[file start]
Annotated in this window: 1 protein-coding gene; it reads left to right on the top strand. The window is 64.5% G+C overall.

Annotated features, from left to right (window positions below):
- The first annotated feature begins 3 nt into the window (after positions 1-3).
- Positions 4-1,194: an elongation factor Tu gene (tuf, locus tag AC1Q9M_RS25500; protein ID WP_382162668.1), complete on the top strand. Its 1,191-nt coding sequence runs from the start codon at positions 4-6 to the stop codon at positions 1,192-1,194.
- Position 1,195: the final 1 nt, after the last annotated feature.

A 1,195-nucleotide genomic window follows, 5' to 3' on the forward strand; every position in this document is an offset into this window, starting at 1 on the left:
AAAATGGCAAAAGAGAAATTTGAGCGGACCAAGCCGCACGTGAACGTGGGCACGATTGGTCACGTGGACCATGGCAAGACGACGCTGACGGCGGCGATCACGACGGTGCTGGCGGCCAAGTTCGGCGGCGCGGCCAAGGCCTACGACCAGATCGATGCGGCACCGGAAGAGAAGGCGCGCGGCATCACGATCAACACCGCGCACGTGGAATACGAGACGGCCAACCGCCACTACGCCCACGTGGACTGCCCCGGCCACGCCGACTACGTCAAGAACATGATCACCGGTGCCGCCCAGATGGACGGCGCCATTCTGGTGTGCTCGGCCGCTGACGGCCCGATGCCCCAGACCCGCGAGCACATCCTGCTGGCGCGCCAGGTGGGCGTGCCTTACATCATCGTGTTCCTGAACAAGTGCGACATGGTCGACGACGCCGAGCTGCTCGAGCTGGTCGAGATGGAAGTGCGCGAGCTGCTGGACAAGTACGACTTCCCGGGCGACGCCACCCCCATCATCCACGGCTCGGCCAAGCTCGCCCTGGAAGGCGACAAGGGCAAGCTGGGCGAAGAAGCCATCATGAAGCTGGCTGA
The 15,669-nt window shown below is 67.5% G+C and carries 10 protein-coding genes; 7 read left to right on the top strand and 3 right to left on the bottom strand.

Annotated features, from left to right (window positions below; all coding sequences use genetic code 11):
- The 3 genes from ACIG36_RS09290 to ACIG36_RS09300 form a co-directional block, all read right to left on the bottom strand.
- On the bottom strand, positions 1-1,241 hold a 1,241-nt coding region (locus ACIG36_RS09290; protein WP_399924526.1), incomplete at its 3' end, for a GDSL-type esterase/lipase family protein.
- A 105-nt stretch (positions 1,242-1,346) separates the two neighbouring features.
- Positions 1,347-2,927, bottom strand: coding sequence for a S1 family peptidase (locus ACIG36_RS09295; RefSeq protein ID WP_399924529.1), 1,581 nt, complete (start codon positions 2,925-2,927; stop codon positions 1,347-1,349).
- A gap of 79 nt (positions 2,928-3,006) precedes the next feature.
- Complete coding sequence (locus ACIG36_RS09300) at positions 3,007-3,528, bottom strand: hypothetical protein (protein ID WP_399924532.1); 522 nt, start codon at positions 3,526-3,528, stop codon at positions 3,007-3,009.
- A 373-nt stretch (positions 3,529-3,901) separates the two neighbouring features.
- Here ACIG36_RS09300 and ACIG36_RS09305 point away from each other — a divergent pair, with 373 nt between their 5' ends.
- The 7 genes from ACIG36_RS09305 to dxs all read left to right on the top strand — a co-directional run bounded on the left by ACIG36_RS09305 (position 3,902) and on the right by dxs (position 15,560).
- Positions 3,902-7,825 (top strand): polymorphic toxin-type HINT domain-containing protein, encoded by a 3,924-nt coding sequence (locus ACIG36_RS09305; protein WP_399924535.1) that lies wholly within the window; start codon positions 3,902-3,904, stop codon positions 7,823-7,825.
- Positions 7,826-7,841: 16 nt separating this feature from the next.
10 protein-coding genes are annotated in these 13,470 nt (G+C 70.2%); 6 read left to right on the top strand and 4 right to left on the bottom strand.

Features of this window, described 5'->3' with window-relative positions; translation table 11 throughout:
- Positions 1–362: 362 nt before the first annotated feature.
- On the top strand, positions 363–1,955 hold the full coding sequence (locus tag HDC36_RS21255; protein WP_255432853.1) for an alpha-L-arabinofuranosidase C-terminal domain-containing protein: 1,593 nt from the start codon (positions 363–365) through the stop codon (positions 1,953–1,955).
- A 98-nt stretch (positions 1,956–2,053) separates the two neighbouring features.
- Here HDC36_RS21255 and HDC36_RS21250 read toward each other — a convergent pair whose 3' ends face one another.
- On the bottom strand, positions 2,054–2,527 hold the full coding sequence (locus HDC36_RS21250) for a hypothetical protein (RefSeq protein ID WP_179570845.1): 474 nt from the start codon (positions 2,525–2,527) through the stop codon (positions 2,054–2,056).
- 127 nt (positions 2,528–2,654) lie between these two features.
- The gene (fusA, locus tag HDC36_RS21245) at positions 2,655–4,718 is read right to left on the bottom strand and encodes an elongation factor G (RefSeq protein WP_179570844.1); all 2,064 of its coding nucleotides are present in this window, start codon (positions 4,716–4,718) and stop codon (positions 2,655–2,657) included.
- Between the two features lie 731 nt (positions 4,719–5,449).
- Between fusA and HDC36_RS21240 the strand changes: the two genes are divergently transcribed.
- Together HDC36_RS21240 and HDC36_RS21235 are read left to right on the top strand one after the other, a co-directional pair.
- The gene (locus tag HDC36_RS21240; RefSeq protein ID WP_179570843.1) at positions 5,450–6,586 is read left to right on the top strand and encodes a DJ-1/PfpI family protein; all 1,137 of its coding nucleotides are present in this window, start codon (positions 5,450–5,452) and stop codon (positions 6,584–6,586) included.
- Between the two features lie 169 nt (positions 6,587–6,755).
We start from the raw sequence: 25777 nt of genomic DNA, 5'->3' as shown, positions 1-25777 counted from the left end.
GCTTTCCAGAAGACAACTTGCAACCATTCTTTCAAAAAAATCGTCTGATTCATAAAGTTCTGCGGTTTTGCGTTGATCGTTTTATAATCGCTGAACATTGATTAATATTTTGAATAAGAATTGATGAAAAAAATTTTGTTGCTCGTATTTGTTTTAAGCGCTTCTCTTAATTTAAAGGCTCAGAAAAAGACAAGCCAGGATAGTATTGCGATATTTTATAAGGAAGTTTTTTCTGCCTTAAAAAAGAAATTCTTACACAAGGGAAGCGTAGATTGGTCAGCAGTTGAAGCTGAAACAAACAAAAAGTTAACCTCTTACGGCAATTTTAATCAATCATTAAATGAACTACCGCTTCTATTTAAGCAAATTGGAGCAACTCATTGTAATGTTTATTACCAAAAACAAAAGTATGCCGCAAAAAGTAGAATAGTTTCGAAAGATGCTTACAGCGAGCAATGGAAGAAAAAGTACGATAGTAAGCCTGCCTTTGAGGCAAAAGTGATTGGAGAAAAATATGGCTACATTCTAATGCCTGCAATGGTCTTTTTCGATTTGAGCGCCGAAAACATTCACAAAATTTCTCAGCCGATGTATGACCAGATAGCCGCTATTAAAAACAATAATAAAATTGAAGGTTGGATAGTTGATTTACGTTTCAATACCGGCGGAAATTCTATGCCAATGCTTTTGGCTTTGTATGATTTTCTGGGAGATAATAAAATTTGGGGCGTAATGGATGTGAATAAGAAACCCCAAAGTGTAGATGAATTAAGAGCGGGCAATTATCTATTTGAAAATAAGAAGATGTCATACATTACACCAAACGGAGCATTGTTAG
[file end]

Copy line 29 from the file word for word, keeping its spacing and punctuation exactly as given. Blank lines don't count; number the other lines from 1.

- The gene (fusA, locus tag HDC36_RS21245) at positions 2,655–4,718 is read right to left on the bottom strand and encodes an elongation factor G (RefSeq protein WP_179570844.1); all 2,064 of its coding nucleotides are present in this window, start codon (positions 4,716–4,718) and stop codon (positions 2,655–2,657) included.